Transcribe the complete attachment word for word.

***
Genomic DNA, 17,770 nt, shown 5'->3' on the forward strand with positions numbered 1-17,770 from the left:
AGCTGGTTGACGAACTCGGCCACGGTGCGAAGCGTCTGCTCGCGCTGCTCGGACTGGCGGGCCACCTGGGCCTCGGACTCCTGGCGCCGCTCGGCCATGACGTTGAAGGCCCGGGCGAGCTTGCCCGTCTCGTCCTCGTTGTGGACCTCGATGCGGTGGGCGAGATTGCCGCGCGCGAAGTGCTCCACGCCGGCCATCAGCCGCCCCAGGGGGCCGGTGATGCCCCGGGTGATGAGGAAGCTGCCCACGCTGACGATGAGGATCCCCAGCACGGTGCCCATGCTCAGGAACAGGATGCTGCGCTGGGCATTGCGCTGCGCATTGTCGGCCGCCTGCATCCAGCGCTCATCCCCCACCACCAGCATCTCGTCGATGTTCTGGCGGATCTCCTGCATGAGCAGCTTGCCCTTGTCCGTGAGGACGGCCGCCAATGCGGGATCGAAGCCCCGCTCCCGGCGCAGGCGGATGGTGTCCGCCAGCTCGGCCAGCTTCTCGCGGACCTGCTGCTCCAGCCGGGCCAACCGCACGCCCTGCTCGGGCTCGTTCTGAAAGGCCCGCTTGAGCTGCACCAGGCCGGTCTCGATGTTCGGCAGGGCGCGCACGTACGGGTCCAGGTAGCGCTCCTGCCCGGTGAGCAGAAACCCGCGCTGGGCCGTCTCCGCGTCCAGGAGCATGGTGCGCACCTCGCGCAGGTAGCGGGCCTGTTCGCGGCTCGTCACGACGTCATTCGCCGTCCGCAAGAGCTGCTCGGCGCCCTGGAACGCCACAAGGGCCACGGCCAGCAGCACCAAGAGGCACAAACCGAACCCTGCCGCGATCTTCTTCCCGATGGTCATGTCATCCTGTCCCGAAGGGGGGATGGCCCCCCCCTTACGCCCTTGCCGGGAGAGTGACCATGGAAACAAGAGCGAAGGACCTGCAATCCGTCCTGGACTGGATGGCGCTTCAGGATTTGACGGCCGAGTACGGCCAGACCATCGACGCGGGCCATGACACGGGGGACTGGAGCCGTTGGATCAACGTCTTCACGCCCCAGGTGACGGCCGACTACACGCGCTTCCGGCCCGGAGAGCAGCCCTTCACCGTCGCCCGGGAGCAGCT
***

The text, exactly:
Genomic DNA, 17,770 nt, shown 5'->3' on the forward strand with positions numbered 1-17,770 from the left:
AGCTGGTTGACGAACTCGGCCACGGTGCGAAGCGTCTGCTCGCGCTGCTCGGACTGGCGGGCCACCTGGGCCTCGGACTCCTGGCGCCGCTCGGCCATGACGTTGAAGGCCCGGGCGAGCTTGCCCGTCTCGTCCTCGTTGTGGACCTCGATGCGGTGGGCGAGATTGCCGCGCGCGAAGTGCTCCACGCCGGCCATCAGCCGCCCCAGGGGGCCGGTGATGCCCCGGGTGATGAGGAAGCTGCCCACGCTGACGATGAGGATCCCCAGCACGGTGCCCATGCTCAGGAACAGGATGCTGCGCTGGGCATTGCGCTGCGCATTGTCGGCCGCCTGCATCCAGCGCTCATCCCCCACCACCAGCATCTCGTCGATGTTCTGGCGGATCTCCTGCATGAGCAGCTTGCCCTTGTCCGTGAGGACGGCCGCCAATGCGGGATCGAAGCCCCGCTCCCGGCGCAGGCGGATGGTGTCCGCCAGCTCGGCCAGCTTCTCGCGGACCTGCTGCTCCAGCCGGGCCAACCGCACGCCCTGCTCGGGCTCGTTCTGAAAGGCCCGCTTGAGCTGCACCAGGCCGGTCTCGATGTTCGGCAGGGCGCGCACGTACGGGTCCAGGTAGCGCTCCTGCCCGGTGAGCAGAAACCCGCGCTGGGCCGTCTCCGCGTCCAGGAGCATGGTGCGCACCTCGCGCAGGTAGCGGGCCTGTTCGCGGCTCGTCACGACGTCATTCGCCGTCCGCAAGAGCTGCTCGGCGCCCTGGAACGCCACAAGGGCCACGGCCAGCAGCACCAAGAGGCACAAACCGAACCCTGCCGCGATCTTCTTCCCGATGGTCATGTCATCCTGTCCCGAAGGGGGGATGGCCCCCCCCTTACGCCCTTGCCGGGAGAGTGACCATGGAAACAAGAGCGAAGGACCTGCAATCCGTCCTGGACTGGATGGCGCTTCAGGATTTGACGGCCGAGTACGGCCAGACCATCGACGCGGGCCATGACACGGGGGACTGGAGCCGTTGGATCAACGTCTTCACGCCCCAGGTGACGGCCGACTACACGCGCTTCCGGCCCGGAGAGCAGCCCTTCACCGTCGCCCGGGAGCAGCT